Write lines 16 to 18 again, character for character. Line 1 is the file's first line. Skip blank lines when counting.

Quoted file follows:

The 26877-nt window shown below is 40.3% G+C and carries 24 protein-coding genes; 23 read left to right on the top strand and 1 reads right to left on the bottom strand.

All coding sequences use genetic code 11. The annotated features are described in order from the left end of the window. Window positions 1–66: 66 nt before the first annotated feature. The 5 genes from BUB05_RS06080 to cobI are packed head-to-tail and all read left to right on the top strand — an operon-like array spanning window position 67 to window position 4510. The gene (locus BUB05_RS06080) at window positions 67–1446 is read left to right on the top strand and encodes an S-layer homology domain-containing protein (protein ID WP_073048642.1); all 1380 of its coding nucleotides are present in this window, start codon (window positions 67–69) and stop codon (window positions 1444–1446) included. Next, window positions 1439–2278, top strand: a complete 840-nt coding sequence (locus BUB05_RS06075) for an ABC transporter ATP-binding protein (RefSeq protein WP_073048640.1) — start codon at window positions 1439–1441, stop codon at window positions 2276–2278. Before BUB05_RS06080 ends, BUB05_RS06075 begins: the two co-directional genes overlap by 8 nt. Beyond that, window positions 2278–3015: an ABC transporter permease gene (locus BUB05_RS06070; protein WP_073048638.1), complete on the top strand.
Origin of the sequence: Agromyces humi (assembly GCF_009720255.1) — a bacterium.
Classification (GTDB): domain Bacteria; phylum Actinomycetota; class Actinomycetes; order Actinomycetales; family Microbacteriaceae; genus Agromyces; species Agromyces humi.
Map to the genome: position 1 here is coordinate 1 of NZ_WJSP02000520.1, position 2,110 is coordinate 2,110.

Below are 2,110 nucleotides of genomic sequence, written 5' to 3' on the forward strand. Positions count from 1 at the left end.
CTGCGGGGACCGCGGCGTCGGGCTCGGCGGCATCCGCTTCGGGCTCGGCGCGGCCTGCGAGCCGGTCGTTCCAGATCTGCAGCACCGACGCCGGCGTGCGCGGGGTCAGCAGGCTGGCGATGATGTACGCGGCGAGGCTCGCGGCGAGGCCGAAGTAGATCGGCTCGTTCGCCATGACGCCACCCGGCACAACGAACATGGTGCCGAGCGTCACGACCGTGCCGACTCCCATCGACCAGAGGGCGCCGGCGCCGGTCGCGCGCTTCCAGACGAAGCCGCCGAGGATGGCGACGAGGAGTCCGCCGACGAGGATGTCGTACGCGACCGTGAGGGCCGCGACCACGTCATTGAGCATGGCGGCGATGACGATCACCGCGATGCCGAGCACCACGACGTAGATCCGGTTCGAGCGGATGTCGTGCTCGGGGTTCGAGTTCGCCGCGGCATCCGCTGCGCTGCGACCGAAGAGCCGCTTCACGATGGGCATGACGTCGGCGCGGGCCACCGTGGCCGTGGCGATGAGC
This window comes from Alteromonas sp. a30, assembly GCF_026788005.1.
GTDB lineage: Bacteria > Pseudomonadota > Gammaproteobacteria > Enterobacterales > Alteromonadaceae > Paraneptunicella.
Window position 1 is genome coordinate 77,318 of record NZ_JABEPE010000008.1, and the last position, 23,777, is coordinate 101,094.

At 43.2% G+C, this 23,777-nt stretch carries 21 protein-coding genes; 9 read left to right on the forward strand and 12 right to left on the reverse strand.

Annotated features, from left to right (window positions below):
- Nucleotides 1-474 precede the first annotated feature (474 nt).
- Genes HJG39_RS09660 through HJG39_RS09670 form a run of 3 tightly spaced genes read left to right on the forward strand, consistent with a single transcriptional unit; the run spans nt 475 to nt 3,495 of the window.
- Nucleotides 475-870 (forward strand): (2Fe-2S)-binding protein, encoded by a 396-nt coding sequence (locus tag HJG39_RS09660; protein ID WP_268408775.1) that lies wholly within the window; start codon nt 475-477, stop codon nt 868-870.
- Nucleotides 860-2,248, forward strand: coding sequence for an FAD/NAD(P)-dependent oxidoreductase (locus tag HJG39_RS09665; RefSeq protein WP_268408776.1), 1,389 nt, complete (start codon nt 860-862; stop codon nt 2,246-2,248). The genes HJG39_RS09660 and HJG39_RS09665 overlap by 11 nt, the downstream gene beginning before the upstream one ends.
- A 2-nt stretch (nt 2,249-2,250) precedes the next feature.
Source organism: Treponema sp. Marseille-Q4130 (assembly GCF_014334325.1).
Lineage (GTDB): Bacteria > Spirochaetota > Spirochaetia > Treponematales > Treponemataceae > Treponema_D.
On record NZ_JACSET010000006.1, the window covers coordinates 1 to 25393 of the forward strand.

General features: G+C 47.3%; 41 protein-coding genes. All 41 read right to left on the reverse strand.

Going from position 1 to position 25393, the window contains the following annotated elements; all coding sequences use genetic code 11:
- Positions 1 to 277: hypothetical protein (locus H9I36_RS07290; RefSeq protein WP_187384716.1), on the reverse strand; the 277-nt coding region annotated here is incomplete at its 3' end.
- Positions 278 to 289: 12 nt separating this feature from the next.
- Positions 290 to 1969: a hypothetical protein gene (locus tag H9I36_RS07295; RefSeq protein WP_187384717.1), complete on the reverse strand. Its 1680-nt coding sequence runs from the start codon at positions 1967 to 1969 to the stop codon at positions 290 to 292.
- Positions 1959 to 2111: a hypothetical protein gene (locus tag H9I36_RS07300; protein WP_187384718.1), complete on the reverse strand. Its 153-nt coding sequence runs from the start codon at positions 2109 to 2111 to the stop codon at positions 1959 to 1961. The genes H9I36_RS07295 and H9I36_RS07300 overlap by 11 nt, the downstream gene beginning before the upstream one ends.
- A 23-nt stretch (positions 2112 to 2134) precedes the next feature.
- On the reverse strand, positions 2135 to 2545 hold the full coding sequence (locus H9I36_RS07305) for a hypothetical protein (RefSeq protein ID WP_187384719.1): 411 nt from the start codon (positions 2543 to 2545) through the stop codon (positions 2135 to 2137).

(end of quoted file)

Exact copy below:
- Nucleotides 860-2,248, forward strand: coding sequence for an FAD/NAD(P)-dependent oxidoreductase (locus tag HJG39_RS09665; RefSeq protein WP_268408776.1), 1,389 nt, complete (start codon nt 860-862; stop codon nt 2,246-2,248). The genes HJG39_RS09660 and HJG39_RS09665 overlap by 11 nt, the downstream gene beginning before the upstream one ends.
- A 2-nt stretch (nt 2,249-2,250) precedes the next feature.
Source organism: Treponema sp. Marseille-Q4130 (assembly GCF_014334325.1).